Several new laws were passed in 2008 that will affect dental assisting in the future. Senate Bill 853 eliminates the Committee on Dental Auxiliaries on July 1, 2009, while Assembly Bill 2637 changes the allowable duties for all levels of dental assistants starting January 1, 2010. It also creates new Orthodontic Assistant and Dental Sedation Assistant permit categories, and makes other changes as highlighted below.

Unlicensed Dental Assistants

What new duties will I be allowed to do if I’m an unlicensed dental assistant?

Starting on January 1, 2010, you will be able to do the following duties and procedures. The new duties, which you are currently not allowed to perform, are in bold:

A dental assistant may do the following under the general supervision of a supervising licensed dentist:

  1. Extra-oral duties or procedures specified by the supervising licensed dentist, provided that those duties or procedures meet the definition of a basic supportive procedure specified in Section 1750.
  2. Operate dental radiography equipment for the purpose of oral radiography if the dental assistant has complied with the requirements of Section 1656.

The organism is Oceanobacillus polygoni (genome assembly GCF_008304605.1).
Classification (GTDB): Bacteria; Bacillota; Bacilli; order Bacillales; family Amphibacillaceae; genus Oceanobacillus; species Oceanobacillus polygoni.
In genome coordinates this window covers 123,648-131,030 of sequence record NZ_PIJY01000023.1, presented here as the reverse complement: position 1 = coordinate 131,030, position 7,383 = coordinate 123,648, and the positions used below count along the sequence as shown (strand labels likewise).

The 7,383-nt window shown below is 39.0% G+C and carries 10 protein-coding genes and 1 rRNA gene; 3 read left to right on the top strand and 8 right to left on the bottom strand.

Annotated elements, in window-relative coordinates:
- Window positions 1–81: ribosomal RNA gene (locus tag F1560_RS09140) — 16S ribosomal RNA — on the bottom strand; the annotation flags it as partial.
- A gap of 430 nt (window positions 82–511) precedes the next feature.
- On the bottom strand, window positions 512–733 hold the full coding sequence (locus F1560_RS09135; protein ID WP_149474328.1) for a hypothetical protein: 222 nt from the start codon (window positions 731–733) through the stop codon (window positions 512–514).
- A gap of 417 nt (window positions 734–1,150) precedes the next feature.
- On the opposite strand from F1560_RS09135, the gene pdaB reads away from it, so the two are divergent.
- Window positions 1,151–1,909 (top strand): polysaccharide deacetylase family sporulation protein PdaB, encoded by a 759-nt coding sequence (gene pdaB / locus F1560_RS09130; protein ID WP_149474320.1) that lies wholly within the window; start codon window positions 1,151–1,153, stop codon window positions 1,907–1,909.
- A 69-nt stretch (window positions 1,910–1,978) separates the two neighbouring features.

3. Perform intraoral and extraoral photography

A dental assistant may do the following under the direct supervision of a supervising dentist:

  1. Apply non-aerosol and non-caustic topical agents
  2. Apply topical fluoride
  3. Take intraoral impressions for all nonprosthodontic appliances
  4. Take facebow transfers and bite registrations

  5. Place and remove rubber dams or other isolation devices

  6. Place, wedge, and remove matrices for restorative procedures

  7. Remove post-extraction dressings after inspection of the surgical site by the supervising licensed dentist

  8. Perform measurements for the purposes of orthodontic treatment

  9. Cure restorative or orthodontic materials in operative site with a light-curing device

  10. Examine orthodontic appliances

  11. Place and remove orthodontic separators

  12. Remove ligature ties and arch wires

  13. After adjustment by the dentist, examine and seat removable orthodontic appliances and deliver care instructions to the patient

  14. Remove periodontal dressings

  15. Remove sutures after inspection of the site by the dentist

  16. Place patient monitoring sensors

  17. Monitor patient sedation, limited to reading and transmitting information from the monitor display during the intraoperative phase of surgery for electrocardiogram waveform, carbon dioxide and end tidal carbon dioxide concentrations, respiratory cycle data, continuous noninvasive blood pressure data, or pulse arterial oxygen saturation measurements, for the purpose of interpretation and evaluation by a supervising licensed dentist who shall be at the patient’s chairside during this procedure